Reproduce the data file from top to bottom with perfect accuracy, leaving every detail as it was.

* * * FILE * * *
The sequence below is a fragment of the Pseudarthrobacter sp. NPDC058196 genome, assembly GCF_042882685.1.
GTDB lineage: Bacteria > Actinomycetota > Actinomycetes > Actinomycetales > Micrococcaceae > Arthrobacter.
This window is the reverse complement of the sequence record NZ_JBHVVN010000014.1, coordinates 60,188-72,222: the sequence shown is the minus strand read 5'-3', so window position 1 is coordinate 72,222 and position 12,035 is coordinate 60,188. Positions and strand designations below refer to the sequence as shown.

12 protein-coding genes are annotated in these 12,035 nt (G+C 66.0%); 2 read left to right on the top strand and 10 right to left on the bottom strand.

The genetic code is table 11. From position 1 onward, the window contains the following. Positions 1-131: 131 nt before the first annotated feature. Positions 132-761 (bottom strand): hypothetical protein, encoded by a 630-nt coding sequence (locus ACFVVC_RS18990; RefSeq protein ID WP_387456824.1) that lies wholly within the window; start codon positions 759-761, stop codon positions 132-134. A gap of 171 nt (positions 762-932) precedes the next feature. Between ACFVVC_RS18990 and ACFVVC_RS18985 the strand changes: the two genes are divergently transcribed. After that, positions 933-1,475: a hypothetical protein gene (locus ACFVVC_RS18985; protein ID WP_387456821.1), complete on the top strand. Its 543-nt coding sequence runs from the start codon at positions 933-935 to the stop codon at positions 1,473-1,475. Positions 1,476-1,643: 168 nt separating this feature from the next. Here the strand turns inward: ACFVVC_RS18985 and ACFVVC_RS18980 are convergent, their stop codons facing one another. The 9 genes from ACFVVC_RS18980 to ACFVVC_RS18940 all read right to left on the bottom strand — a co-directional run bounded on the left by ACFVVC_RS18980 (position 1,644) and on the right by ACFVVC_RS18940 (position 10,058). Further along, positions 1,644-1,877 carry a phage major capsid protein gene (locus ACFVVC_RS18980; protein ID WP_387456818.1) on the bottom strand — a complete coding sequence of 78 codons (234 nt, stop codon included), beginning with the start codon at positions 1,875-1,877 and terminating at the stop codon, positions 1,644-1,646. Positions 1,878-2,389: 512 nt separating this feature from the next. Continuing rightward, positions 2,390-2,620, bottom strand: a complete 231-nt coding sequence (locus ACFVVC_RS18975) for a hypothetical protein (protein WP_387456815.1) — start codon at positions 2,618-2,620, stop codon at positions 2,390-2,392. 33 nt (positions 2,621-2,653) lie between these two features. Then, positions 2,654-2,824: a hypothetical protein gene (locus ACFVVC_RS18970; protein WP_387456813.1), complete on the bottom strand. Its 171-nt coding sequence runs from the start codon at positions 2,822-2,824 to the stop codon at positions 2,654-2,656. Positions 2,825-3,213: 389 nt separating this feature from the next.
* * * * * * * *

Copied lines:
The sequence below is a fragment of the Pseudarthrobacter sp. NPDC058196 genome, assembly GCF_042882685.1.
GTDB lineage: Bacteria > Actinomycetota > Actinomycetes > Actinomycetales > Micrococcaceae > Arthrobacter.
This window is the reverse complement of the sequence record NZ_JBHVVN010000014.1, coordinates 60,188-72,222: the sequence shown is the minus strand read 5'-3', so window position 1 is coordinate 72,222 and position 12,035 is coordinate 60,188. Positions and strand designations below refer to the sequence as shown.

12 protein-coding genes are annotated in these 12,035 nt (G+C 66.0%); 2 read left to right on the top strand and 10 right to left on the bottom strand.

The genetic code is table 11. From position 1 onward, the window contains the following. Positions 1-131: 131 nt before the first annotated feature. Positions 132-761 (bottom strand): hypothetical protein, encoded by a 630-nt coding sequence (locus ACFVVC_RS18990; RefSeq protein ID WP_387456824.1) that lies wholly within the window; start codon positions 759-761, stop codon positions 132-134. A gap of 171 nt (positions 762-932) precedes the next feature. Between ACFVVC_RS18990 and ACFVVC_RS18985 the strand changes: the two genes are divergently transcribed. After that, positions 933-1,475: a hypothetical protein gene (locus ACFVVC_RS18985; protein ID WP_387456821.1), complete on the top strand. Its 543-nt coding sequence runs from the start codon at positions 933-935 to the stop codon at positions 1,473-1,475. Positions 1,476-1,643: 168 nt separating this feature from the next. Here the strand turns inward: ACFVVC_RS18985 and ACFVVC_RS18980 are convergent, their stop codons facing one another. The 9 genes from ACFVVC_RS18980 to ACFVVC_RS18940 all read right to left on the bottom strand — a co-directional run bounded on the left by ACFVVC_RS18980 (position 1,644) and on the right by ACFVVC_RS18940 (position 10,058). Further along, positions 1,644-1,877 carry a phage major capsid protein gene (locus ACFVVC_RS18980; protein ID WP_387456818.1) on the bottom strand — a complete coding sequence of 78 codons (234 nt, stop codon included), beginning with the start codon at positions 1,875-1,877 and terminating at the stop codon, positions 1,644-1,646. Positions 1,878-2,389: 512 nt separating this feature from the next. Continuing rightward, positions 2,390-2,620, bottom strand: a complete 231-nt coding sequence (locus ACFVVC_RS18975) for a hypothetical protein (protein WP_387456815.1) — start codon at positions 2,618-2,620, stop codon at positions 2,390-2,392. 33 nt (positions 2,621-2,653) lie between these two features. Then, positions 2,654-2,824: a hypothetical protein gene (locus ACFVVC_RS18970; protein WP_387456813.1), complete on the bottom strand. Its 171-nt coding sequence runs from the start codon at positions 2,822-2,824 to the stop codon at positions 2,654-2,656. Positions 2,825-3,213: 389 nt separating this feature from the next.